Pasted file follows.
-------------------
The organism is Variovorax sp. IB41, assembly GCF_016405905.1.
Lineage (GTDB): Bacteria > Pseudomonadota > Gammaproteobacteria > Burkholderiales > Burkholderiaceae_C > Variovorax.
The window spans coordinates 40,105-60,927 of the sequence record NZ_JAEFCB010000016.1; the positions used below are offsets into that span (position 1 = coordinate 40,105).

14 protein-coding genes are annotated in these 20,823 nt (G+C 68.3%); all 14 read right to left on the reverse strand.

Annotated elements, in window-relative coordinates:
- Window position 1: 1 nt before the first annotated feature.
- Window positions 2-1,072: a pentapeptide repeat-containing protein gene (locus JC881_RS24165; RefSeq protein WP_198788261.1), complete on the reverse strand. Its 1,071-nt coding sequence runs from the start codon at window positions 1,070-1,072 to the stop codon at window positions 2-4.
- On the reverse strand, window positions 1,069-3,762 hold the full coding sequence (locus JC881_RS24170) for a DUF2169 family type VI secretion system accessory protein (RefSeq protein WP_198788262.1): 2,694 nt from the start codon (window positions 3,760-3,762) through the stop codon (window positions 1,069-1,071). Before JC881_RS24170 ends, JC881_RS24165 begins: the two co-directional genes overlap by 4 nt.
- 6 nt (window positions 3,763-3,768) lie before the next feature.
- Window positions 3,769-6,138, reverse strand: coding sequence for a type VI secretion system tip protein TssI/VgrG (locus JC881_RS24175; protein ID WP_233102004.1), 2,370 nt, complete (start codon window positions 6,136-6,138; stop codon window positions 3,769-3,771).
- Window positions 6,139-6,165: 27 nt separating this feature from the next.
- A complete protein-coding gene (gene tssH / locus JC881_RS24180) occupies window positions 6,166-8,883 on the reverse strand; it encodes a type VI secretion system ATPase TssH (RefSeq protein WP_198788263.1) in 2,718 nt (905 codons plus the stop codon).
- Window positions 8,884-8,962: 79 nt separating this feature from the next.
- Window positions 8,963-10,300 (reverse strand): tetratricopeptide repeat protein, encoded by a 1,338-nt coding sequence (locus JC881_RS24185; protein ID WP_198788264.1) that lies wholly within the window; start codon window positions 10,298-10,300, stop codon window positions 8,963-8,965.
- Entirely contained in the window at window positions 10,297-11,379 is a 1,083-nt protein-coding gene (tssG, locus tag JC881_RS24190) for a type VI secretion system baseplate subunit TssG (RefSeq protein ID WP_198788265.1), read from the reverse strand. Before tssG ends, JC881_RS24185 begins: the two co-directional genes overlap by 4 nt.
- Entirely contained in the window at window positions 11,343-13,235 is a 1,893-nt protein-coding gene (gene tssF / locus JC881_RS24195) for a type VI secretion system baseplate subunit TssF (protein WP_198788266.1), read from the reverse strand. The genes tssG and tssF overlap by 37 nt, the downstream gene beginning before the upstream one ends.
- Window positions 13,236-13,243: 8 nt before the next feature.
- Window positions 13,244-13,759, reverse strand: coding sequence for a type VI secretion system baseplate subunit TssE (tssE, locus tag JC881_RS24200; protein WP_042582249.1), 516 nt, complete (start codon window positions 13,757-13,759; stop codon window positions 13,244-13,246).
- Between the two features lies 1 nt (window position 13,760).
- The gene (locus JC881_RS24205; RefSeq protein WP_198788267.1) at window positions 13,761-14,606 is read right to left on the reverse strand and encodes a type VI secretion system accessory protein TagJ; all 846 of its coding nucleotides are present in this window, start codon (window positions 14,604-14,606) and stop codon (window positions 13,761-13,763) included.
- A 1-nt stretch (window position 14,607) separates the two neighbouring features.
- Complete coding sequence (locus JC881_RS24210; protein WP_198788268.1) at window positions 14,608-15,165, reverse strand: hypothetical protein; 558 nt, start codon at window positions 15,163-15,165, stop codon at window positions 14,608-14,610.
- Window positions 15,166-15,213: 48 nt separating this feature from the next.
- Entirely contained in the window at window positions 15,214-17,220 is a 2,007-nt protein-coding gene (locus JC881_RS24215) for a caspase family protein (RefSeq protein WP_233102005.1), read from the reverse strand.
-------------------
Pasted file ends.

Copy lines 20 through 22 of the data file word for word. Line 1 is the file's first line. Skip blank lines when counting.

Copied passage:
- The gene (locus JC881_RS24205; RefSeq protein WP_198788267.1) at window positions 13,761-14,606 is read right to left on the reverse strand and encodes a type VI secretion system accessory protein TagJ; all 846 of its coding nucleotides are present in this window, start codon (window positions 14,604-14,606) and stop codon (window positions 13,761-13,763) included.
- A 1-nt stretch (window position 14,607) separates the two neighbouring features.
- Complete coding sequence (locus JC881_RS24210; protein WP_198788268.1) at window positions 14,608-15,165, reverse strand: hypothetical protein; 558 nt, start codon at window positions 15,163-15,165, stop codon at window positions 14,608-14,610.